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West Face

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West Face Rock Climbing 

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Elevation: 14,255'
Location: 40.2547, -105.615 View Map  Incorrect?
Page Views: 6,542
Administrators: Leo Paik, John McNamee, Frances Fierst, Monty, Monomaniac, Kristine Hoffman (sitewide)
Submitted By: Brad Brandewie on Nov 6, 2002


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BETA PHOTO: Long's west face as seen from Stoneman Pass. Chec...

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Mention Long's Peak to a climber and you'll immediately conjure images the Diamond. And with good reason... the East Face of Long's is the most striking alpine wall in Colorado. At some point, every trad climber on the Front Range entertains the notion of climbing it. As amazing as the East Face is though, there are other parts of this mountain that deserve attention. Perhaps the most overlooked of these is the West Face.

The 600-foot West Face of Long's fills a unique niche in Rocky climbing. For starters, the climbing begins above 13,000 feet and tops out on the only Colorado 14er north of I-70. The rock is excellent and low angle, which translates into lots of 3-4 pitch lines in the 5.6-5.9 range. The views are truly sublime and the potential for first ascents is huge. None-the-less, only a handful of documented routes have been established on this quarter mile wide cliff. Why?

The West Face is remote. The easiest approach is via the Keyhole route with translates to a 7-mile hike and an elevation gain of 3,500 feet. This also means that you'll be sharing the trail with the many hikers who are attempting the Keyhole route. These hikers pass directly below West Face on their way to and from the summit so extra care to avoid rockfall is absolutely required! A camp in the Boulderfield turns this wall into a moderate alpine crag but you need to make reservations with the Park Service months in advance.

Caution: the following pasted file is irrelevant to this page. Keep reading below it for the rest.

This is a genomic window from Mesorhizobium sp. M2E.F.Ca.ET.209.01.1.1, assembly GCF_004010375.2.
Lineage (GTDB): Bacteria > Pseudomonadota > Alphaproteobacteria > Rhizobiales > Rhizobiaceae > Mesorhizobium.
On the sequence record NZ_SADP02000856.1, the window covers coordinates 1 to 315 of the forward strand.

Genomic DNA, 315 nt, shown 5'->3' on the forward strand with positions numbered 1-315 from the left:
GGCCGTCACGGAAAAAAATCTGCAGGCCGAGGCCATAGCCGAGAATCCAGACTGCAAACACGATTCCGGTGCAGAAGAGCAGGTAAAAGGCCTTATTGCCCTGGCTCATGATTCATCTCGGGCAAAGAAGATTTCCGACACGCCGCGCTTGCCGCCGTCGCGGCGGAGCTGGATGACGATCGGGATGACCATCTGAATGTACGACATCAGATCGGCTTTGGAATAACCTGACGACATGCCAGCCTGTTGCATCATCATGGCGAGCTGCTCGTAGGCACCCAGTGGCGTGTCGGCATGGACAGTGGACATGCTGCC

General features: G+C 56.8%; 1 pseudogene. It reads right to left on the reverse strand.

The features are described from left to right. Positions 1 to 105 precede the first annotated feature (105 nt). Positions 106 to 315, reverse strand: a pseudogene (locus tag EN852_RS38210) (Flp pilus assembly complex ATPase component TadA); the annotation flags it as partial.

For what it is, the West Face is a great place. If you're looking for a moderate outing in the high country, and you don't mind hiking, the West Face may be the perfect choice.

Getting There 

From the Long's Peak Trailhead, hike the East Long's Peak Trail to the Boulderfield. (Follow the obvious signs.) Continue through the Keyhole and then turn south on the unimproved trail, which will be marked with bull's-eyes painted on the rocks. The West Face is now on your left. You may have to scramble to get to the base of your chosen route. Please be careful not to knock any loose rocks down on the hikers below!

Climbing Season

Weather station 5.7 miles from here

3 Total Climbing Routes

['4 Stars',0],['3 Stars',2],['2 Stars',1],['1 Star',0],['Bomb',0]

Featured Route For West Face
Rock Climbing Photo: This is the route we took, which may or may not be...

Dialogue on Zen 5.7 5a 15 V+ 13 MVS 4b  Colorado : Alpine Rock : ... : West Face
We had a hard time discerning the actual route even with descriptions from both guidebooks, which were vague. We have no idea if we took the correct route, but what we did for the most part followed the path of least resistence and felt like 5.7 climbing. The first pitch is supposed to start at a 4 inch crack, which we found, but the crack itself didn't last for very long and then turned into a system of flakes and shallow dihedrals and ended at a stance overlooking the "trough" on the right aft...[more]   Browse More Classics in Colorado

Photos of West Face Slideshow Add Photo
Rock Climbing Photo: The West Face
BETA PHOTO: The West Face

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By Michael Doyle
Jun 2, 2004
Though it will cost you more $$ due to having to pay the entrance fee into the park (whereas going in through the Long's Pk Ranger Station is free), an option that avoids all the crowds is to hike up Glacier Gorge and approach the W. Face via The Trough. Rather more scenic than stumbling across the Boulderfield (where you never see the Diamond 'cause you're always looking at your feet in order to keep from tripping over...). Glacier Gorge is a great 'basecamp' for doing a lot of excellent alpine rock routes on a number of peaks (Long's, Spearhead, Pagoda, Chief's Head, McHenry's).
By Anonymous Coward
Nov 26, 2004
FA of Longs Peak: Byers, Keplinger, Powell. August 23rd 1868.
By Anonymous Coward
Nov 29, 2004
Correction: that's FRA (First Recorded Ascent) not FA. Groups native to the area had stories of people climbing Longs before Powell and company. I've heard that the Powell party knew this, and found evidence on the summit of previous human visits.